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What are some tips if Parkinson's disease makes it hard for me to talk?

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1. Speak slowly.

2. Talk in quiet, well-lit places.

3. Look at the person you’re speaking to, and make sure they can see your face.

4. Say one or two words or syllables per breath.

5. Over-articulate your speech by prolonging the vowels and exaggerating the consonants.

6. Ask your speech therapist about any exercises that claim to strengthen weakening muscles.

7. Rest your voice before you have to talk a lot.

8. Carry paper and pen to write things down. Or use an alphabet board.

9. Say only the words you need to make your point.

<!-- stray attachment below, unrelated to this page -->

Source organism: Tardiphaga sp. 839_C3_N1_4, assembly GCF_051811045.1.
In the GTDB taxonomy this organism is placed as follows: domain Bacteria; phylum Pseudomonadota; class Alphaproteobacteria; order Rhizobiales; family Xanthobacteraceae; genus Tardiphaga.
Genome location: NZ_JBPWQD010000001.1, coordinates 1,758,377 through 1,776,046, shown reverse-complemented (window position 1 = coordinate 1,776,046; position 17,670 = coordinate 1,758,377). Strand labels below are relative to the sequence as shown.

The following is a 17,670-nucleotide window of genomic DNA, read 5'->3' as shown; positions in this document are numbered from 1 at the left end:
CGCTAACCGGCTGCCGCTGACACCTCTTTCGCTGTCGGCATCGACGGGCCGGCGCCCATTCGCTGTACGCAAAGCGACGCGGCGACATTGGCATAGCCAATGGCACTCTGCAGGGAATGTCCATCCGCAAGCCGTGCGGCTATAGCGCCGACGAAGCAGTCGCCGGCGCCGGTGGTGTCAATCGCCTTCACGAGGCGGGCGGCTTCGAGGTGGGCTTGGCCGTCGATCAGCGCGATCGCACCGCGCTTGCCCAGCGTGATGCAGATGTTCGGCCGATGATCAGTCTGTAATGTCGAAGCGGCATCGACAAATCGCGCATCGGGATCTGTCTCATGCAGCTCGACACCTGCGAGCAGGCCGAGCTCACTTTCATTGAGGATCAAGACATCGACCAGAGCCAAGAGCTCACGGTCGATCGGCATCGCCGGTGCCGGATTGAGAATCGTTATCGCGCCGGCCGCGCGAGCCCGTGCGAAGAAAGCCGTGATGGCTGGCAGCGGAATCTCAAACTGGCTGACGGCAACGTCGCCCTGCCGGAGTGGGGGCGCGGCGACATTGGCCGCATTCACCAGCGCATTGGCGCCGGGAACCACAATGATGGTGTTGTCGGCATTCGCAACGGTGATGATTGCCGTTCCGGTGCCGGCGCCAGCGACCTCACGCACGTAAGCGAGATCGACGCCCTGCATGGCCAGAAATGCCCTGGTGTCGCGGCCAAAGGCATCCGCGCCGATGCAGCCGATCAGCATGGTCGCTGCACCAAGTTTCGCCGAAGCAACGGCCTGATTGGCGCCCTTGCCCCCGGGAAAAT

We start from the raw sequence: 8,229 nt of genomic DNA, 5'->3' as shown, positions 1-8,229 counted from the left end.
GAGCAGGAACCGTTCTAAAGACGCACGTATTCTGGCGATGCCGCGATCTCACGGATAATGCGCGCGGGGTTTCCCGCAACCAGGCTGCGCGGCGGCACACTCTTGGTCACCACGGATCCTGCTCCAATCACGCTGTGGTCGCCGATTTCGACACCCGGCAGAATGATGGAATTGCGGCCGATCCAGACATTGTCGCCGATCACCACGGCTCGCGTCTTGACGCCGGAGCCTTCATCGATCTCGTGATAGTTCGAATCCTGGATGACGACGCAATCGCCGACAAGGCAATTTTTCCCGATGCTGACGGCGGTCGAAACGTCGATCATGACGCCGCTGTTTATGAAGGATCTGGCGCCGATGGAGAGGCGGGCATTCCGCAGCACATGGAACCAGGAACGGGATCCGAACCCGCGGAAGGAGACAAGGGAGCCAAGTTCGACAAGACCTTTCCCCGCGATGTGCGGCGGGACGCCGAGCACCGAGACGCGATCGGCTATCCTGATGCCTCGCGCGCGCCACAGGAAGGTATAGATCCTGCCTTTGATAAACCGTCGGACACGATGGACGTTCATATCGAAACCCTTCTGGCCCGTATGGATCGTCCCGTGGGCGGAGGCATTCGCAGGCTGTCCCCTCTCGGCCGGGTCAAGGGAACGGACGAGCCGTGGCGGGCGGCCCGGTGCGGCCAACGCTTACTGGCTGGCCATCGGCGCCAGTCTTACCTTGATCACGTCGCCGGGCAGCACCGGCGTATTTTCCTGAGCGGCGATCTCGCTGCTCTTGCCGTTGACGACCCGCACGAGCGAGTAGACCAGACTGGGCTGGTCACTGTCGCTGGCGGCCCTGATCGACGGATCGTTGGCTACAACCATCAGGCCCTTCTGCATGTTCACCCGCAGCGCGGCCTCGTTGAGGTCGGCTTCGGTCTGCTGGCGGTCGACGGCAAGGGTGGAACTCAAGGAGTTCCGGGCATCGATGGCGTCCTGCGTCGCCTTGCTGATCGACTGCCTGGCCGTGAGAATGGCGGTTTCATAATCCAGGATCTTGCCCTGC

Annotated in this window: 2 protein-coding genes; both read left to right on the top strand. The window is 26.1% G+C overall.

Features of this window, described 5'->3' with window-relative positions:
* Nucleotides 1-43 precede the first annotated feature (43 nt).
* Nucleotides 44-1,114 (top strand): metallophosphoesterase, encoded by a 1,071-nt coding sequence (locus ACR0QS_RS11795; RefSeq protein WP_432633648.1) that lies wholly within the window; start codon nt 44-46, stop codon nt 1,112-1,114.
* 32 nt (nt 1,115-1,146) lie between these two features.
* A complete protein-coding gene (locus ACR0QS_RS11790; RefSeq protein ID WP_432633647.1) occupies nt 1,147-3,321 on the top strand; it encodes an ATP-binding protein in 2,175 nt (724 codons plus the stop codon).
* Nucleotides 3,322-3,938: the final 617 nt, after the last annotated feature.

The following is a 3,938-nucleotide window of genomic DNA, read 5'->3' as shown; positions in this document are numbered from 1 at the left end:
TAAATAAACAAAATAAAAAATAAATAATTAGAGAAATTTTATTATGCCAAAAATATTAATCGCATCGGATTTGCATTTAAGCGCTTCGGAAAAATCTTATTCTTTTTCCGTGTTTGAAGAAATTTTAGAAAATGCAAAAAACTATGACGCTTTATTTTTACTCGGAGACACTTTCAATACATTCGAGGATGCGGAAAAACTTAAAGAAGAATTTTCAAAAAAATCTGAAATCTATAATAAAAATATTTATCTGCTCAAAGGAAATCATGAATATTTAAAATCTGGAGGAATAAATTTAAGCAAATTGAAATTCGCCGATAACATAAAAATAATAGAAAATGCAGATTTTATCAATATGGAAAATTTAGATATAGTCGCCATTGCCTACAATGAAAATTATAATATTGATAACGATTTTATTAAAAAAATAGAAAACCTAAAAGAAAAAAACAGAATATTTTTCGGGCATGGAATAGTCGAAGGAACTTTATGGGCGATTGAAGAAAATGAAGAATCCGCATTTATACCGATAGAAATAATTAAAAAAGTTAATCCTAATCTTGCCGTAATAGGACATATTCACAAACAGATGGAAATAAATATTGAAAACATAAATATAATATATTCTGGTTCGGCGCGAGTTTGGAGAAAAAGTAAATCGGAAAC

From: Parkinson's Disease and Speech Therapy WebMD Medical Reference

Reviewed by Neil Lava on October 21, 2018

Medically Reviewed on 10/21/2018

SOURCES:

Parkinson's Disease Foundation: "Speech Therapy in PD."

Parkinson's Disease Foundation: "Coping with Symptoms."

National Parkinson Foundation: "Speech & Swallowing."

National Institute of Neurological Disorders and Stroke: "Parkinson's Disease: Hope Through Research."

Reviewed by Neil Lava on October 21, 2018

SOURCES:

Parkinson's Disease Foundation: "Speech Therapy in PD."

Parkinson's Disease Foundation: "Coping with Symptoms."

National Parkinson Foundation: "Speech & Swallowing."

National Institute of Neurological Disorders and Stroke: "Parkinson's Disease: Hope Through Research."

Reviewed by Neil Lava on October 21, 2018

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